-look for a mortgage that lets you prepay X amount each year (I think mine is 10%). That way you can buy the place now and put any additional “down payment” money on the mortgage in subsequent years (usually it goes directly on to the principal at that point, but check the fine print). I do this because it lets me hold that money in reserve for emergencies, and if I don’t need it by the end of the year, I put it lump sum on the remaining mortgage as a prepayment.

      I hope this helps!

    10. Epsilon Delta*

      It caught my eye that you have a $50k downpayment now, but could have $100k downpayment in a few years. I would strongly suggest playing around with those numbers in a mortgage calculator to see how much that impacts the monthly payment on a given house, or conversely how much more you would be able to spend while holding the monthly payment constant.
      We ended up buying a house for $220k, much lower than what the banks were telling us we could afford. They wanted us in $300k houses because then they would earn more interest on us and the real estate agents would make more commission, and were very sincere in telling us we “could afford” those houses. Best decision we ever made was buying the cheap house, because it has given us financial breathing room.
      Final data point: in the first two years, our interest rate was 4.6% and we built just $8k in equity (and that’s with paying an extra $100 towards principle each month). Which isn’t nothing, but to me it wouldn’t be worth the hassle of trying to rent the place out from a distance. I personally would wait until you are ready to live in the house to buy it. 3 years ago, Covid wasn’t on our radar. Look how much changed in that short period of time.

    11. Newbie*

      Being a landlord is a PITA, and the financing requirements to purchase a house you don’t plan to live in are considerably more stringent. Taxes and insurance are much more as well.
      Wait until you are ready to move, then buy a place you want to live in. There are no guarantees of building equity, getting good tenants or anything else. Houses are illiquid and very expensive to buy and sell (commissions). They are not great investments for the average person when you factor in all the costs of ownership. Unless you are a bit lucky in terms of location, you’ll break even at best.

    12. River Song*

      Pay attention to interest rates! That is thousands of dollars you are paying on top of your principal payment every year. It’s the least exciting part of the process but it’s super important. Check to see how much of your monthly payment goes to principal, shop around for interest rates especially online. And with interest rates Insanely high right now, consider keeping back some cash to refinance when they drop. I initially bought with a 3.8 interest rate but when rates were crazy low last year refinanced to lock in at 1.9. It is saving me thousands upon thousands of dollars as I will now be able to pay off my home years sooner. Ultimately don’t get caught in the glitzy overspendy world of realtors, keep a foot in financial planning land.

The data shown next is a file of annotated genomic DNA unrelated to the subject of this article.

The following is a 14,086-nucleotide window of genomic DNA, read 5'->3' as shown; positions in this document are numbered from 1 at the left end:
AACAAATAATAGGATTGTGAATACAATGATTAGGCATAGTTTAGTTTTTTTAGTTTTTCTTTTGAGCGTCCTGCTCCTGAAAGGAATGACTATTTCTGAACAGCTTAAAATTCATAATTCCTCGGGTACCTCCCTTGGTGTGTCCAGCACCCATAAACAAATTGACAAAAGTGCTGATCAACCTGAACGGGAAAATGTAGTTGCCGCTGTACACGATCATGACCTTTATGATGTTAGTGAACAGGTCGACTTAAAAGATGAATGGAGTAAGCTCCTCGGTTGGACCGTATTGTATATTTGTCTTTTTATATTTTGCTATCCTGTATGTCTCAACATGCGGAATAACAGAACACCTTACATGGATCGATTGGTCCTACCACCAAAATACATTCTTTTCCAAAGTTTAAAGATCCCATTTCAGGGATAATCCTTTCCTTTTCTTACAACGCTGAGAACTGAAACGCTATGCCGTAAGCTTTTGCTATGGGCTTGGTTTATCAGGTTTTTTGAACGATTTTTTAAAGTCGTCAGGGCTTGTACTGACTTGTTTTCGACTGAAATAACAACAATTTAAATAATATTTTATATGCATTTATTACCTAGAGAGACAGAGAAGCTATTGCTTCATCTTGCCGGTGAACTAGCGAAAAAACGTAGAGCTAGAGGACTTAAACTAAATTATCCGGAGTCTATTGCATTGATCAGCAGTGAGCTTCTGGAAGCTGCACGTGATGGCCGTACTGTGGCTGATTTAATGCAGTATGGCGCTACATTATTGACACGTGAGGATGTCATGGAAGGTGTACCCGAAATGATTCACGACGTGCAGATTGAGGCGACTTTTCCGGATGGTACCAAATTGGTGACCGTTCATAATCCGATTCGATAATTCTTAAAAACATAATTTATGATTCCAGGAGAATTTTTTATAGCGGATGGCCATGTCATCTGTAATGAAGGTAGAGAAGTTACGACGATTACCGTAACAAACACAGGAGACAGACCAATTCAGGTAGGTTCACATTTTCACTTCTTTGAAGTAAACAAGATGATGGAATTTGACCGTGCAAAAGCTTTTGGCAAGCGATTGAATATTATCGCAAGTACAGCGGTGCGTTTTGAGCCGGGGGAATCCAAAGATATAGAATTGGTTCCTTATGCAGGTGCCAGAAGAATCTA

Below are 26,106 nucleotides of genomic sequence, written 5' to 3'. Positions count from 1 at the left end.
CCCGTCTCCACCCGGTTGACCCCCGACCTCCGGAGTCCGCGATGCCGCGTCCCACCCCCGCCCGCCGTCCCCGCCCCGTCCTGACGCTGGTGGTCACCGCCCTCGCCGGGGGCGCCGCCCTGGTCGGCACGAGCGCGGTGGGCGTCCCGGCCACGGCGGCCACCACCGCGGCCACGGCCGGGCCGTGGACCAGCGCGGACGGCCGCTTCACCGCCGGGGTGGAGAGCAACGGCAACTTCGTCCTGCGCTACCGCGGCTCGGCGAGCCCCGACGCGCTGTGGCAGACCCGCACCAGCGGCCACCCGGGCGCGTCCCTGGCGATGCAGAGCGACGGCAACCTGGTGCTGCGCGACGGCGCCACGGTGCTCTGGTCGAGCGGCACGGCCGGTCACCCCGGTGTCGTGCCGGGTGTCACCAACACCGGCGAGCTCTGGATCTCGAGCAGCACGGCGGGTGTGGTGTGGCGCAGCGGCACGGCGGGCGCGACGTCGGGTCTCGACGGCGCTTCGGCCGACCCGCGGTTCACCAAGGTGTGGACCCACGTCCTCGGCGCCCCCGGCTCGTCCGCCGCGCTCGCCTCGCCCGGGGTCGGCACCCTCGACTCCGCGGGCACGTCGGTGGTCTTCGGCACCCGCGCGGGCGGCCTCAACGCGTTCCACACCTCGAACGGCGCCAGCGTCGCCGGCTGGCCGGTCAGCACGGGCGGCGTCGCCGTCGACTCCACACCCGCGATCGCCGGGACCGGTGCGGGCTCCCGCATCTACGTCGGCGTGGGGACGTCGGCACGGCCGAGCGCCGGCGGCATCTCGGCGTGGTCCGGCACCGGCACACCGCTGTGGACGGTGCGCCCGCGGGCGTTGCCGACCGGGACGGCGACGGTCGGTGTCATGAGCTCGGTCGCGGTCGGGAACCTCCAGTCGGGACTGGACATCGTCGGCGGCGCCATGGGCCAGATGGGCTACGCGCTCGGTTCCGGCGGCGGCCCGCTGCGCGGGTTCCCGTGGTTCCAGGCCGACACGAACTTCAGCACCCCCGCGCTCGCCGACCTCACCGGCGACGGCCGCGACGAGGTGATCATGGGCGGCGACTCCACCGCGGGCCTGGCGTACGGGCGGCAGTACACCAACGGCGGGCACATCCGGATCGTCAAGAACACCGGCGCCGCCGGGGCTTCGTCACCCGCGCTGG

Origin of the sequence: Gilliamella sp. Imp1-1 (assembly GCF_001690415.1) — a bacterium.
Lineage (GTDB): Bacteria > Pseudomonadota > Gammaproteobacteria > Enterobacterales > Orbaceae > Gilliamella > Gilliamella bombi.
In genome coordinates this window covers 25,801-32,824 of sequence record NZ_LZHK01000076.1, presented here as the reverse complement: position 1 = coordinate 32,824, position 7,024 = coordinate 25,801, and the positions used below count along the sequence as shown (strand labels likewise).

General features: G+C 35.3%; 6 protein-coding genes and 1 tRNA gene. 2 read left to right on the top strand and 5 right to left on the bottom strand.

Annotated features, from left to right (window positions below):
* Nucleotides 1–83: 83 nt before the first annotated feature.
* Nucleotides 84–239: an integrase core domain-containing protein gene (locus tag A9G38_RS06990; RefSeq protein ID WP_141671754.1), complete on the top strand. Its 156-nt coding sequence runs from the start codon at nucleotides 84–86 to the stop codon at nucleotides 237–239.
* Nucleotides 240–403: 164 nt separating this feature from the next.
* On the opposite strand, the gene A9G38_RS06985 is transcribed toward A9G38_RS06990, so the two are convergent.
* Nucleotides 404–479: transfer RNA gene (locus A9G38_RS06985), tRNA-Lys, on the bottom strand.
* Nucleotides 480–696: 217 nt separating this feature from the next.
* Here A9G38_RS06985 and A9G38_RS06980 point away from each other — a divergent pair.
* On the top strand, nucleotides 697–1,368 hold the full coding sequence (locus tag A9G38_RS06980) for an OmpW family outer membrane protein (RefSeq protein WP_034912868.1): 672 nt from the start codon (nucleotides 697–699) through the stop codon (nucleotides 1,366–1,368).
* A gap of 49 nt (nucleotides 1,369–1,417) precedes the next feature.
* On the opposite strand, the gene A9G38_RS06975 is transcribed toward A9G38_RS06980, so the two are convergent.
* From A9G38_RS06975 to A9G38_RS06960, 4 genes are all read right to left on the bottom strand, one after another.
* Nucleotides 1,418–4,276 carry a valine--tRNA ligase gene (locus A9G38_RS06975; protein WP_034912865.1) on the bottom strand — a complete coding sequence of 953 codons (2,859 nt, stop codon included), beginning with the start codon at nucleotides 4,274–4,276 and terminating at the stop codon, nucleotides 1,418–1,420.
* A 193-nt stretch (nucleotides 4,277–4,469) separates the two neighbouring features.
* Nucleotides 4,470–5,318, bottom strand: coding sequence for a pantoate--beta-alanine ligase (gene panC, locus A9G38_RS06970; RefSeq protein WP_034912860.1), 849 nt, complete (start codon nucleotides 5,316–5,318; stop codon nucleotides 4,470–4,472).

13. Llellayena*

      The website Motley Fool had quite a few step by step process articles about house buying that I read when I was looking. It probably won’t give you the “should I do this and when” advice but it can probably give you the steps so you know what to research to help make the decision.

    14. Pellegrino*

      One important thing to consider is that most mortgages (ie for primary residences) require you to live in the house for a year before being able to rent it out; otherwise, you need to get a mortgage for the house as an investment property, which typically have higher interest rates.

  4. Mo Money Mo Problems*

    I am hoping to start a local meetup/group for women interested in personal finance and am wondering if I need to set any ground rules. I’m in a decent amount of online groups for these interests. I notice they can attract pushy business owners/salespeople, often times presenting opportunities that aren’t what they seem or in excess of what folks need. Part of my ambition of this group is to help educate and increase financial literacy – and these people are usually preying on those with little finance knowledge. I’m really torn here because it would seem natural to allow folks to network and look for job opportunities but I feel pretty strongly about people not feeling pressured or being presented with bait and switch type opportunities. I don’t necessarily want to disclude anyone but I also want it to be a safe space for those who are just starting their financial savvy journey. Any ideas or guidance?

    1. Ginger Pet Lady*

      “We speak generally about ideas, concepts and best practices in this group. Promoting or sharing specific products, opportunities, franchises or employment is strictly prohibited.
      Remember that if it sounds too good to be true, or too certain, it probably is misleading. Be VERY cautious about members of the group approaching you outside the group to get you to buy or sell with them.
      If any member of the group makes you feel uncomfortable or pressures you to invest, join a program, etc. please report it to the group leaders.”

      1. WoodswomanWrites*

        As someone who founded a Meetup group, I think this language is excellent. Putting important guidelines right up front in the About section avoids potential problems and keeps things going smoothly.